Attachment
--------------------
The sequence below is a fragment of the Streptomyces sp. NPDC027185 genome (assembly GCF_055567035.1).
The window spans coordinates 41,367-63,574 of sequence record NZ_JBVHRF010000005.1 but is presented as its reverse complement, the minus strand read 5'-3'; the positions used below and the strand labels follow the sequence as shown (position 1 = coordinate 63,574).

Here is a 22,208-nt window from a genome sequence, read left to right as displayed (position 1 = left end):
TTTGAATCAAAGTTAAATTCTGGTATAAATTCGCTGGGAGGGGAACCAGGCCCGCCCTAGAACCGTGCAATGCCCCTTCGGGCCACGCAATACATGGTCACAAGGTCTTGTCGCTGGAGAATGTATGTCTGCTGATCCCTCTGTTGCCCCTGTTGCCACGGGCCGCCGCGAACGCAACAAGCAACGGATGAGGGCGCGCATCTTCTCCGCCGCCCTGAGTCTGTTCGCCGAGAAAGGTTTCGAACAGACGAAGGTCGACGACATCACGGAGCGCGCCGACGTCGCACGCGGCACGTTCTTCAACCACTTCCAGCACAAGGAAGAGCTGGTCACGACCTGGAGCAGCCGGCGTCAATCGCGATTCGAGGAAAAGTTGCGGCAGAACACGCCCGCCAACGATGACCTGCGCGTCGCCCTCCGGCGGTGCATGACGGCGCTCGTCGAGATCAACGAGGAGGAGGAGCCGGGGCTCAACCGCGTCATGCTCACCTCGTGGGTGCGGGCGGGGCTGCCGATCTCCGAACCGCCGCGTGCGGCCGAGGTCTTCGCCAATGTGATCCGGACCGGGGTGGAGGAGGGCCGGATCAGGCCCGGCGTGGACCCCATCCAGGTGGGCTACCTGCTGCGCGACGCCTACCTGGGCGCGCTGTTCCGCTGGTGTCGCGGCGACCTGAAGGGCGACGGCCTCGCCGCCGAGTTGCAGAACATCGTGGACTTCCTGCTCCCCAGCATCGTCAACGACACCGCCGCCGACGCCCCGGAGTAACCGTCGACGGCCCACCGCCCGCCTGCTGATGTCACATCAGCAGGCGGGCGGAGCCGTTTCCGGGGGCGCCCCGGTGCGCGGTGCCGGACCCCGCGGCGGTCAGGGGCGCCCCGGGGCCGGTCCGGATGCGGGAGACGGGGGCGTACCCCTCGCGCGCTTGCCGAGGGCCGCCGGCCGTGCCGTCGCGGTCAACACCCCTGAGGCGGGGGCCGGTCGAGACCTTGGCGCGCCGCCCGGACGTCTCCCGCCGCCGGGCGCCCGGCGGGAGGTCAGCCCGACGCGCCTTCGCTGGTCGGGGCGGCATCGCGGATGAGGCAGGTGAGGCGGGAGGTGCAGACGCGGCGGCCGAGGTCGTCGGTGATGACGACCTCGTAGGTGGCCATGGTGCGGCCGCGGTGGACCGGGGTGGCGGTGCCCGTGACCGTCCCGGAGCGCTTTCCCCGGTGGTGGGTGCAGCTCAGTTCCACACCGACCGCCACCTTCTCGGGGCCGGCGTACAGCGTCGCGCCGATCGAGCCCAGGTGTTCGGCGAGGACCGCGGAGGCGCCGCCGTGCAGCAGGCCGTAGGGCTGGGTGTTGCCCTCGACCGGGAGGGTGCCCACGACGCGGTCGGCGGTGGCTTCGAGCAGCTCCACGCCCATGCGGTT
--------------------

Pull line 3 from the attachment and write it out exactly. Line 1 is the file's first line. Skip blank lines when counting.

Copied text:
Here is a 22,208-nt window from a genome sequence, read left to right as displayed (position 1 = left end):